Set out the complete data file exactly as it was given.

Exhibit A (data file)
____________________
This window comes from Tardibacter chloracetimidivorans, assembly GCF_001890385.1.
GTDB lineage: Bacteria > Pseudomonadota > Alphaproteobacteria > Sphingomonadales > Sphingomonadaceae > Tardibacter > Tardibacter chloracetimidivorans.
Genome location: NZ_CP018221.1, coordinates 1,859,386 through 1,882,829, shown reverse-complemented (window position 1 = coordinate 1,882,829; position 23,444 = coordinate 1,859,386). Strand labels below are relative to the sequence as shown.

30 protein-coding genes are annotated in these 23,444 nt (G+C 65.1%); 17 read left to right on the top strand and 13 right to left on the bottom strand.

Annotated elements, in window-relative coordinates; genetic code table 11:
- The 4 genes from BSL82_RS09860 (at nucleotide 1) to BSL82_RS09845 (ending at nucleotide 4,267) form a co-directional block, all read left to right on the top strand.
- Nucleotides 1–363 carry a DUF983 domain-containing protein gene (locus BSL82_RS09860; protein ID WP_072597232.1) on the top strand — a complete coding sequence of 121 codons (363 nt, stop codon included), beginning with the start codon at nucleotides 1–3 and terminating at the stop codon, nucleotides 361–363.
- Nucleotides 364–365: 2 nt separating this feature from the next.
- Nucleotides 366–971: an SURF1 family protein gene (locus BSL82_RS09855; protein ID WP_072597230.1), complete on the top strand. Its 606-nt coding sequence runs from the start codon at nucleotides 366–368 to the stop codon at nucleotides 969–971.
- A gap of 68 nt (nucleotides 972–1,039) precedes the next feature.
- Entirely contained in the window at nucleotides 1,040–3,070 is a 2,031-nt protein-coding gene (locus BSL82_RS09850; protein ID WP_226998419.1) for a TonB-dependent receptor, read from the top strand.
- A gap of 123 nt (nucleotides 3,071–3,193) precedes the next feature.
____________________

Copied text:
This window comes from Tardibacter chloracetimidivorans, assembly GCF_001890385.1.
GTDB lineage: Bacteria > Pseudomonadota > Alphaproteobacteria > Sphingomonadales > Sphingomonadaceae > Tardibacter > Tardibacter chloracetimidivorans.
Genome location: NZ_CP018221.1, coordinates 1,859,386 through 1,882,829, shown reverse-complemented (window position 1 = coordinate 1,882,829; position 23,444 = coordinate 1,859,386). Strand labels below are relative to the sequence as shown.

30 protein-coding genes are annotated in these 23,444 nt (G+C 65.1%); 17 read left to right on the top strand and 13 right to left on the bottom strand.

Annotated elements, in window-relative coordinates; genetic code table 11:
- The 4 genes from BSL82_RS09860 (at nucleotide 1) to BSL82_RS09845 (ending at nucleotide 4,267) form a co-directional block, all read left to right on the top strand.
- Nucleotides 1–363 carry a DUF983 domain-containing protein gene (locus BSL82_RS09860; protein ID WP_072597232.1) on the top strand — a complete coding sequence of 121 codons (363 nt, stop codon included), beginning with the start codon at nucleotides 1–3 and terminating at the stop codon, nucleotides 361–363.
- Nucleotides 364–365: 2 nt separating this feature from the next.
- Nucleotides 366–971: an SURF1 family protein gene (locus BSL82_RS09855; protein ID WP_072597230.1), complete on the top strand. Its 606-nt coding sequence runs from the start codon at nucleotides 366–368 to the stop codon at nucleotides 969–971.
- A gap of 68 nt (nucleotides 972–1,039) precedes the next feature.
- Entirely contained in the window at nucleotides 1,040–3,070 is a 2,031-nt protein-coding gene (locus BSL82_RS09850; protein ID WP_226998419.1) for a TonB-dependent receptor, read from the top strand.
- A gap of 123 nt (nucleotides 3,071–3,193) precedes the next feature.